Max Verstappen has spoken out against plans to introduce head-protection to F1 next season.
The sport's governing body the FIA announced earlier this week the 'halo' would be mandatory on the cars from 2018 as a means of increasing safety in the sport.
All but one of the drivers - McLaren's Stoffel Vandoorne - have tested a car with the halo device installed, and while most of the grid is in favour, Red Bull Racing's Verstappen is one of the drivers to have spoken out against the device being installed on the cars.
"There needs to be a certain element of risk,” said the Dutchman. “You can improve the car but we don’t need this thing on top of it. It’s not just the looks, I don’t think it is necessary.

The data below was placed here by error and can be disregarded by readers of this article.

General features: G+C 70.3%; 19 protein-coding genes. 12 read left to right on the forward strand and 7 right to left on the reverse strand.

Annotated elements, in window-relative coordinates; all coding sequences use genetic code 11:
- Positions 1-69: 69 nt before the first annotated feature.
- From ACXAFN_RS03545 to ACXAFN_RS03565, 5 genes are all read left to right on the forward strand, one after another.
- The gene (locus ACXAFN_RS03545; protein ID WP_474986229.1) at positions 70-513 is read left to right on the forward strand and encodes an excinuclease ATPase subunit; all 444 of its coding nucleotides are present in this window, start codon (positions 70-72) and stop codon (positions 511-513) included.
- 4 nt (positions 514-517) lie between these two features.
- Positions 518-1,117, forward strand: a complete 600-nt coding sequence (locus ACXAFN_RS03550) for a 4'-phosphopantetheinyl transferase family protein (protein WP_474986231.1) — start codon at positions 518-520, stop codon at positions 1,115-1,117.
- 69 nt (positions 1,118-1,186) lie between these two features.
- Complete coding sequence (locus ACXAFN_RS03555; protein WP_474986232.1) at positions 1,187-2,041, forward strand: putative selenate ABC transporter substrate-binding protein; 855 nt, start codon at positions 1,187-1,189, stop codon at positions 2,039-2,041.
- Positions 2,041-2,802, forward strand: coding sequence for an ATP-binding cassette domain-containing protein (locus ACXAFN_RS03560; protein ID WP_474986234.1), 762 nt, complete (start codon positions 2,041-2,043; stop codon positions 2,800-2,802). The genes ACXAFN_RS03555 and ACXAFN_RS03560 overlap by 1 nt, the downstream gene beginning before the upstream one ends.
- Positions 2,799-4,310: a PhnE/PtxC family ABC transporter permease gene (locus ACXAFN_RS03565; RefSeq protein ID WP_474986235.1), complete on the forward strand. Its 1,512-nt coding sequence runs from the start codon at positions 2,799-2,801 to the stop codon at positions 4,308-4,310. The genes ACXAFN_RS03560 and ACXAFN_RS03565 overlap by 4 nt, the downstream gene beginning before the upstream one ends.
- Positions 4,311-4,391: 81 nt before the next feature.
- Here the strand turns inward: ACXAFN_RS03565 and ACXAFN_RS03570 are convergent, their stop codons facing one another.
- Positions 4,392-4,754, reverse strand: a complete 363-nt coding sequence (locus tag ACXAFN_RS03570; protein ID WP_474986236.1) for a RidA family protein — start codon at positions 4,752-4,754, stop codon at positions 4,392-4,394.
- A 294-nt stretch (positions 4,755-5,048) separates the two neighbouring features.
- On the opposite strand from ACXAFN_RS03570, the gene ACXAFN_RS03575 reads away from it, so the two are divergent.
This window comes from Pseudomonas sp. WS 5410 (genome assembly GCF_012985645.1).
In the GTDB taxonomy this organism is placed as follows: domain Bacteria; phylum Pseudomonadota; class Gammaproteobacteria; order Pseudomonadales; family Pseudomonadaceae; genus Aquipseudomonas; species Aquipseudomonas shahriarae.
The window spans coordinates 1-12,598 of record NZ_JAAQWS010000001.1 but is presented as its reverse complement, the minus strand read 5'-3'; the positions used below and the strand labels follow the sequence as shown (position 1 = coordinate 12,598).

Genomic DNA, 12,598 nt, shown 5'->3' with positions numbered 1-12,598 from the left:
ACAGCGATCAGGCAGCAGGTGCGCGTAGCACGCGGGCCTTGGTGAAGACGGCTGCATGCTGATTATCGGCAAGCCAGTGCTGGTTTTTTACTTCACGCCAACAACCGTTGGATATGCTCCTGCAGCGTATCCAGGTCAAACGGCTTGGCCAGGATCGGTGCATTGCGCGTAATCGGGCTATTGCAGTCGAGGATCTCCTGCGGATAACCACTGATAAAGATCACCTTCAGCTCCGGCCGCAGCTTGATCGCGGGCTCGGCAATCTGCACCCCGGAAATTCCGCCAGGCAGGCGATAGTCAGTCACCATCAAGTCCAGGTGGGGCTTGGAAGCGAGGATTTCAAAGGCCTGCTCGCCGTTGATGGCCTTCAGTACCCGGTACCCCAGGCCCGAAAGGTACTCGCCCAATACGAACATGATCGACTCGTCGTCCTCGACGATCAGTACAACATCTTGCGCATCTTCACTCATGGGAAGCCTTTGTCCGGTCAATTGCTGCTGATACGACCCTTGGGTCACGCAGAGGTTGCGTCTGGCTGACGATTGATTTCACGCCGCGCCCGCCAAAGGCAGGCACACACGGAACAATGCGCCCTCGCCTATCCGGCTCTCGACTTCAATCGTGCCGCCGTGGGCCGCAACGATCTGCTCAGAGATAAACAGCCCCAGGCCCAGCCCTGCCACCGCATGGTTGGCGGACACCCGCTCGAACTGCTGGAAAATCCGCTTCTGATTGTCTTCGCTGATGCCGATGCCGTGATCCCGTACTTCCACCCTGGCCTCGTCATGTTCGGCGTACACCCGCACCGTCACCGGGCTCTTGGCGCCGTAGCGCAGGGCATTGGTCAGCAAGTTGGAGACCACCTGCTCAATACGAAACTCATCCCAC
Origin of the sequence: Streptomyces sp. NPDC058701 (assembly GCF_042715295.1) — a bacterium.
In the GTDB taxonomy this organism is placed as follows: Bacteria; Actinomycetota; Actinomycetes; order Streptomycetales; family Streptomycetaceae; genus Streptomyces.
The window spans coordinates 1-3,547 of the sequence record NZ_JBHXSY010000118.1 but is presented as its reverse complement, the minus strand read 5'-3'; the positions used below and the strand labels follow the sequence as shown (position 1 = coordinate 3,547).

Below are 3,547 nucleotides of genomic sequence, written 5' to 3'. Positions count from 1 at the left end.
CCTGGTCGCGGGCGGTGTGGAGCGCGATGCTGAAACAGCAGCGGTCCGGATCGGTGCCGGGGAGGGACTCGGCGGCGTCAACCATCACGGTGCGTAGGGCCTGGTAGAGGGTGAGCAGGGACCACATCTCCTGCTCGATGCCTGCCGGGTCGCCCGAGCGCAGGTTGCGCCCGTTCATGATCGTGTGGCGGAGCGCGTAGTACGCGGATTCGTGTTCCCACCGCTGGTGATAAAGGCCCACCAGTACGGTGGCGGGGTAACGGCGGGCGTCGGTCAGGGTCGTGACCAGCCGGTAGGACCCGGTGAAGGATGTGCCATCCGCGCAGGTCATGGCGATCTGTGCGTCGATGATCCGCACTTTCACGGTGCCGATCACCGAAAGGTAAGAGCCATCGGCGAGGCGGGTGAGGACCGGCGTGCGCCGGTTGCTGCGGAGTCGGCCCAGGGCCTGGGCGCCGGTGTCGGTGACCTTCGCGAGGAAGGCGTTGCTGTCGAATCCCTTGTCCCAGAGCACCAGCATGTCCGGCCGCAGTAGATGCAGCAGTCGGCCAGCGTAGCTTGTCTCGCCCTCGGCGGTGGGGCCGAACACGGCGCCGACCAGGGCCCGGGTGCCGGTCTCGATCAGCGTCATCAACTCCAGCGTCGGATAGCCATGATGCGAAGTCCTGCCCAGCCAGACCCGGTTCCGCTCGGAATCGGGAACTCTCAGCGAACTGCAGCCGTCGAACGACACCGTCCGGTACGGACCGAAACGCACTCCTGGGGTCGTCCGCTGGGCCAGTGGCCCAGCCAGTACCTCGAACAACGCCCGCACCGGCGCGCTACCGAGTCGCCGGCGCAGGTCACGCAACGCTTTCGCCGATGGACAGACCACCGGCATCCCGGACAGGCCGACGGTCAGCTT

“With the virtual safety car a lot of risks are taken out already, the wheel tethers are quite strong so it is not easy to lose a wheel. If there is a part flying off the car it is not going to protect you anyway.”
His words came ahead of this weekend's Hungarian Grand Prix, and it got off to a great start for the Tilbrook team. While Verstappen was fourth fastest (1:19.162), Daniel Ricciardo, who won at the Hungaroring in 2014, ended FP1 fastest of all with a time of 1:18:486, over two tenths faster than Kimi Raikkonen's Ferrari.